A group of researchers have found that minority students in community colleges tend to perform better when they’re taught by minority instructors — particularly those of similar race or ethnicity, writes Suzy Khimm at the Washington Post.
A new National Bureau of Economic Research paper explains how the minority performance gap narrows.
According to research at California’s De Anza College, one of the biggest community colleges in the United States, black, Hispanic, Asian and Native American students are 2.9 percent more likely to pass courses with instructors of a similar racial or ethnic background.
The paper’s authors — Robert Fairlie, Florian Hoffmann and Philip Oreopoulos explain:
“We find that the performance gap in terms of class dropout and pass rates between white and minority students falls by roughly half when taught by a minority instructor. In models that allow for a full set of ethnic and racial interactions between students and instructors, we find African-American students perform particularly better when taught by African-American instructors. . . . The class dropout rate relative to Whites is 6 percentage points lower for Black students when taught by a Black instructor. Conditional on completing the course, the relative fraction attaining a B-average or greater is 13 percentage points higher.”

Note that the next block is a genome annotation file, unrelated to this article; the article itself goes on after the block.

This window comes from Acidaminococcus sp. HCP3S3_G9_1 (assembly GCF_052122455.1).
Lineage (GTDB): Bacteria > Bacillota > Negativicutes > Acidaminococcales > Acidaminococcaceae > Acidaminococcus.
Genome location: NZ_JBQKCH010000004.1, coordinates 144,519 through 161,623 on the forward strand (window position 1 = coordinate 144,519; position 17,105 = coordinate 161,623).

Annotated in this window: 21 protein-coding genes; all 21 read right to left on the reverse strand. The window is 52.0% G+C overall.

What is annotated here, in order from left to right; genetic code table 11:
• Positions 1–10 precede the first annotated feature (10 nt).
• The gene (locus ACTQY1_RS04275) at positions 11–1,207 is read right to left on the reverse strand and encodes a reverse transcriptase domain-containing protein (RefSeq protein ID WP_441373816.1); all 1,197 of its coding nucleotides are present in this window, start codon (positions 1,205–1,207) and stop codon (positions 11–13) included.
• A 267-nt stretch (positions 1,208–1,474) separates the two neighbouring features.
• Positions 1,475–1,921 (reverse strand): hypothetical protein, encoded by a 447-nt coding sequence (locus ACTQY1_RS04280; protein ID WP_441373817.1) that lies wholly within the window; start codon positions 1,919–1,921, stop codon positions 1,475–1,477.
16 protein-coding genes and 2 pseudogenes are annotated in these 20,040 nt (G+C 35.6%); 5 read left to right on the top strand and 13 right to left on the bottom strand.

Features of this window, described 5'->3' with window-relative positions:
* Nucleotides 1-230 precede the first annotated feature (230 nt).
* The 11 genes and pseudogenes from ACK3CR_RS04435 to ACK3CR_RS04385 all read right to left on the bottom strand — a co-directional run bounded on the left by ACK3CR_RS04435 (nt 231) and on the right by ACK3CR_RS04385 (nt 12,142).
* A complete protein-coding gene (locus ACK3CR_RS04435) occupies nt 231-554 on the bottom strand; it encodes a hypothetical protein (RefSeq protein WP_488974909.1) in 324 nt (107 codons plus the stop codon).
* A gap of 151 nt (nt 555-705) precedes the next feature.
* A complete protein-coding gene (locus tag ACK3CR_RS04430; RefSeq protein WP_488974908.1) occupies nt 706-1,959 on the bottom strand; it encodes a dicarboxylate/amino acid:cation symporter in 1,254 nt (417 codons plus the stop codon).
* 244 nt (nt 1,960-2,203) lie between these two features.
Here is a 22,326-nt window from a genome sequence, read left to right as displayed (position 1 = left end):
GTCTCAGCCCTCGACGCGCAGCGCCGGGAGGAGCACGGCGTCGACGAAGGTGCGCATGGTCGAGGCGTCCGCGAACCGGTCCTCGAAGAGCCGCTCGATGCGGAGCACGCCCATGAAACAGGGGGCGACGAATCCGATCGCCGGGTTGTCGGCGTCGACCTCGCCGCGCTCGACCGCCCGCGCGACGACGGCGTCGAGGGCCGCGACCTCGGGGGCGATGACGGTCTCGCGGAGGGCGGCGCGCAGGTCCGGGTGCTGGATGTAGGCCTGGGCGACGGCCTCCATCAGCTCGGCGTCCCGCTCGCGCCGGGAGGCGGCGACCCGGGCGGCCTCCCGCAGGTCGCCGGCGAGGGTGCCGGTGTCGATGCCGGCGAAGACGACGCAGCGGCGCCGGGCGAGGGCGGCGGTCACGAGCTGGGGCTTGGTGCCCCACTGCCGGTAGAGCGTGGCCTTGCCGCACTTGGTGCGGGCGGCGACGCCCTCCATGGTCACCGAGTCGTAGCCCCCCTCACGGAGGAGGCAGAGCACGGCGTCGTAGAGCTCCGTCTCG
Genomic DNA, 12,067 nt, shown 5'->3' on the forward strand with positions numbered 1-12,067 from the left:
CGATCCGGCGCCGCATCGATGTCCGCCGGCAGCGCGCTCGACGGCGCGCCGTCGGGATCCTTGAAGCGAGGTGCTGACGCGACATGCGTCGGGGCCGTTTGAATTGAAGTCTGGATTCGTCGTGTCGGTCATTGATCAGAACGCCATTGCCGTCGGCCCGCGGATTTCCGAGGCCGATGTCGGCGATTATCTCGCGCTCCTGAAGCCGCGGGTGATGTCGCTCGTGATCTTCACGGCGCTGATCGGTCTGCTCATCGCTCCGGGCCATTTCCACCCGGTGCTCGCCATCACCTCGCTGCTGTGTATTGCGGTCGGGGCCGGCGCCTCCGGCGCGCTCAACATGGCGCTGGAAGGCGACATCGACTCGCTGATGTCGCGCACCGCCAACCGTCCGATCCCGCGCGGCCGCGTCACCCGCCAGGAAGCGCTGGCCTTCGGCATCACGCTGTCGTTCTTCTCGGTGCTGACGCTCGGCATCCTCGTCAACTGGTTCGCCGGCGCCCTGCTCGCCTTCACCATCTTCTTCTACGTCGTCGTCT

They conclude that this effect is due to the students’ positive reactions to minority teachers — what other researchers have dubbed the “role-model effect”:
“First, we find dropout effects from instructor race and ethnicity prior to receiving grades. This outcome is entirely determined by the student rather than the instructor. Second, as shown in table 4, it is the young students who are most affected by the instructor’s minority status . . . young students are likely to be susceptible to role-model effects, while older students are not.”
The researchers also point out that only 9.6 percent of all full-time faculty members at U.S. colleges are black, Latino or Native American, while those groups compose one-third of the entire college-age population.